Africa’s First Electric Bus Begins Operations In Kenya
Africa’s first locally designed and manufactured electric bus has begun operations in Kenya’s capital, Nairobi.
The Swedish-Kenyan start-up Opibus first launched in 2017, with the hope that its first model would begin operations in 2022. With its first model now up and running, the start-up would be able to boost the development of green transport while increasing its production to meet the high demand for electric motorcycles in Africa.
Opibus raised nearly $7.5 million to begin production of electric vehicles in 2022 in East Africa during the United Nation’s Climate Change Conference in Glasgow in 2021. However, a major challenge faced by the company was the issue of marketing an electric vehicle made in Kenya.
“The deployment of the buses will initially be in the peri-urban areas around Nairobi metropolis, Opibus is banking on a bus that is entirely designed and manufactured in Kenya, with maintenance costs reduced by 80% compared to a similar diesel-powered bus,” Dennis Wakaba, the Public Transport project coordinator at Opibus revealed. The start-up has also announced the commercial deployment of 10 buses that will be tested in the second half of 2022.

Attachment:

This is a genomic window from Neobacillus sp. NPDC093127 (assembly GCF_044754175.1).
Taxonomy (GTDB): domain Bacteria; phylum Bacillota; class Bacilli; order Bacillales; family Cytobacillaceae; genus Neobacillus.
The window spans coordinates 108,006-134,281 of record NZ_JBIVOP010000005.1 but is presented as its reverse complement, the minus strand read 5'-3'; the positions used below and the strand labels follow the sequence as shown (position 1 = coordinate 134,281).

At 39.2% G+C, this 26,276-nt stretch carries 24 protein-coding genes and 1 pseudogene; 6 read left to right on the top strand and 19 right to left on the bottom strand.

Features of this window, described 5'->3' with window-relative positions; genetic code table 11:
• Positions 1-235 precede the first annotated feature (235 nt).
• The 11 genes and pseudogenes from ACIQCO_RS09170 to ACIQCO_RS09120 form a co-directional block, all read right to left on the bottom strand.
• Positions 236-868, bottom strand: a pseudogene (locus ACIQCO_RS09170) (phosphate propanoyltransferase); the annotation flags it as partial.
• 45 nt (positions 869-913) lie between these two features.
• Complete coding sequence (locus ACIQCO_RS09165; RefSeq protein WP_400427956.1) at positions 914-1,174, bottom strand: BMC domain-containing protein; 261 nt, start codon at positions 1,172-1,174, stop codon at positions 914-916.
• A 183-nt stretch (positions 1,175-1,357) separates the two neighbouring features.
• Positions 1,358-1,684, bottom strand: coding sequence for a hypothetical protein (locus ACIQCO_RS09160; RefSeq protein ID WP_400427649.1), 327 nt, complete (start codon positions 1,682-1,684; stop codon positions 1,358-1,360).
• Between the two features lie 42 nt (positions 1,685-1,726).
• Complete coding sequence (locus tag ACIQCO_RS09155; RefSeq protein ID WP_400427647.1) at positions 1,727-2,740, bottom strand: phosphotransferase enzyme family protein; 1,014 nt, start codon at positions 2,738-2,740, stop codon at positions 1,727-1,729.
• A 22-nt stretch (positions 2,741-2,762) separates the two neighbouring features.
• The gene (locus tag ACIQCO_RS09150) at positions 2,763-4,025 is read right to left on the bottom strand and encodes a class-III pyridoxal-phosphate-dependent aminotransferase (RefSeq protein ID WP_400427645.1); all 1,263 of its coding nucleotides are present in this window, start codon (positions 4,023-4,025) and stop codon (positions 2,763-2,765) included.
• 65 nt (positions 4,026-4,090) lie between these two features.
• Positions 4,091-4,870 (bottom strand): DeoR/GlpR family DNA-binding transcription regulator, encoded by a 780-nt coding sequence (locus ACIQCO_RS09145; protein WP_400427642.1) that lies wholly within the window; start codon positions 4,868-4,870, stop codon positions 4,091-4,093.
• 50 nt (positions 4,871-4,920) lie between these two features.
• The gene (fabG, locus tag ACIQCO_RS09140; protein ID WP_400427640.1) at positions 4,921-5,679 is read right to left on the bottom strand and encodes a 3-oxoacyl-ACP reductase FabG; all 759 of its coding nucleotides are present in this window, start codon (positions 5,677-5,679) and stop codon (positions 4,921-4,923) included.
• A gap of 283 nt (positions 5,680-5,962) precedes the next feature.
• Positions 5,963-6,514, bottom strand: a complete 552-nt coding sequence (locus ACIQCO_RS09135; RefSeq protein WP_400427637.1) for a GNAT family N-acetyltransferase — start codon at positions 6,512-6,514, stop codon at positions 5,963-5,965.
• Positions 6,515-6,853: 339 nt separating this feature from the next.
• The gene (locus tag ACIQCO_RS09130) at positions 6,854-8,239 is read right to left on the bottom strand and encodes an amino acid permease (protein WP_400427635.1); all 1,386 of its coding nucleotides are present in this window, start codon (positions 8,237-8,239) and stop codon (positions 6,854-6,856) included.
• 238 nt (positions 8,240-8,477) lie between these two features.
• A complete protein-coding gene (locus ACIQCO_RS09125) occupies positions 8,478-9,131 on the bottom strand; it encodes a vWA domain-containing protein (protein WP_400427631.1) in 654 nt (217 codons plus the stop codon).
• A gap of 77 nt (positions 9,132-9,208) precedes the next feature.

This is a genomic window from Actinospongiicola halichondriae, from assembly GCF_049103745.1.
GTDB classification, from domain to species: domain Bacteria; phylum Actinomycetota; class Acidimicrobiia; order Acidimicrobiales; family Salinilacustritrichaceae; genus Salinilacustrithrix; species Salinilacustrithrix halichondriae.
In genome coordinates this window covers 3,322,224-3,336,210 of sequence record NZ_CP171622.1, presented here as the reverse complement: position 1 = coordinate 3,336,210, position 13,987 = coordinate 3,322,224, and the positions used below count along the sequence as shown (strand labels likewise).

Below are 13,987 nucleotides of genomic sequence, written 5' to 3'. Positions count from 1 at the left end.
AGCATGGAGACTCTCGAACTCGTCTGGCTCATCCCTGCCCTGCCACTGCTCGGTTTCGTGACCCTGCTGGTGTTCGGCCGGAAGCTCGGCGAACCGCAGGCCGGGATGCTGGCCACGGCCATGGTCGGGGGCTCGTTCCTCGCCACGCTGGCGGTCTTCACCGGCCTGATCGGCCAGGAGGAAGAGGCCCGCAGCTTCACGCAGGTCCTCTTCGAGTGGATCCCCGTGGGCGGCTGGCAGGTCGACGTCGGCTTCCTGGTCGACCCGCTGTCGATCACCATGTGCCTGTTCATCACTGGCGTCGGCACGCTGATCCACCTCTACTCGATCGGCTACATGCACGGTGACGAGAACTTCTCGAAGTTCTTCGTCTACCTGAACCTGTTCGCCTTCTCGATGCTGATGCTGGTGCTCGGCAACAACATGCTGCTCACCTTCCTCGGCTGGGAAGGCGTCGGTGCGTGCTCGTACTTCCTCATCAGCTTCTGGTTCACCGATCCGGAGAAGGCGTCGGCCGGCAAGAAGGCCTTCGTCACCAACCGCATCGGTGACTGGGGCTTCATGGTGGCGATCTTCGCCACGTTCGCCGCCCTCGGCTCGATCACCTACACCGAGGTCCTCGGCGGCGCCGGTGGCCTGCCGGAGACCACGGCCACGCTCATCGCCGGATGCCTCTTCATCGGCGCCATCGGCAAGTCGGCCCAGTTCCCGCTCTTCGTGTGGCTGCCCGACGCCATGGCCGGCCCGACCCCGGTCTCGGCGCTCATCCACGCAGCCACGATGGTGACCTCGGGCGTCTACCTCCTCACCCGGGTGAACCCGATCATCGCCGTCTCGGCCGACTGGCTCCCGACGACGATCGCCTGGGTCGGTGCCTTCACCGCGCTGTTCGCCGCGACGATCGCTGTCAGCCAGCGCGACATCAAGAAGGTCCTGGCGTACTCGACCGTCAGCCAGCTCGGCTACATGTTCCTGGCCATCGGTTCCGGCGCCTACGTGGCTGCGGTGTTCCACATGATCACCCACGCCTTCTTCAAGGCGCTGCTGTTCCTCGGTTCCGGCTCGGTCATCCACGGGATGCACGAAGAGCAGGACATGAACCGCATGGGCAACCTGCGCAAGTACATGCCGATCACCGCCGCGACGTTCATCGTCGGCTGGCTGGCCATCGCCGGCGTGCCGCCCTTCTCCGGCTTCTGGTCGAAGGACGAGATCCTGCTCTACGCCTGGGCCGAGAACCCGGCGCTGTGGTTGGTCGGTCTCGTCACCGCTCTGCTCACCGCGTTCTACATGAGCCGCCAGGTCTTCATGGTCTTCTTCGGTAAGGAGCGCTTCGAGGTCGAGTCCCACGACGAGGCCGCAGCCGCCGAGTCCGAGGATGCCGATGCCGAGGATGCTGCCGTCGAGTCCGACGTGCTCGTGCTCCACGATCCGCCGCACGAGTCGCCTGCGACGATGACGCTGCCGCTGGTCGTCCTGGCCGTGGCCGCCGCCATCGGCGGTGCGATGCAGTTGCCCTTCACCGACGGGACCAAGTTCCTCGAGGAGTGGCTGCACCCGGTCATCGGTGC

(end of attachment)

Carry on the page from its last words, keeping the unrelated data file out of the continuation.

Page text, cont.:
Funding for the rollout of these new buses is structured with $5 million in equity and $2.5 million in additional grants. The deal was led by At One Ventures, a Silicon Valley fund, backed by Factor Ventures and Ambo Ventures, funds managed by former executives at Google and Uber.
At the same time, Opibus will deploy 3,000 of its electric motorcycles, in collaboration with U.S. mobility giant Uber, to create a sustainable ecosystem for transportation in Africa. These bikes would be used by Uber through its apps marketed in more than 310 cities around the world.
In Kenya, some 1.6 million registered motorcycles still run on gasoline, which causes CO2 emissions which are largely responsible for climate change. A 2014 study by the Canadian Ministry of Natural Resources, burning one litre of gasoline would produce an average of 2.3 kg of CO2.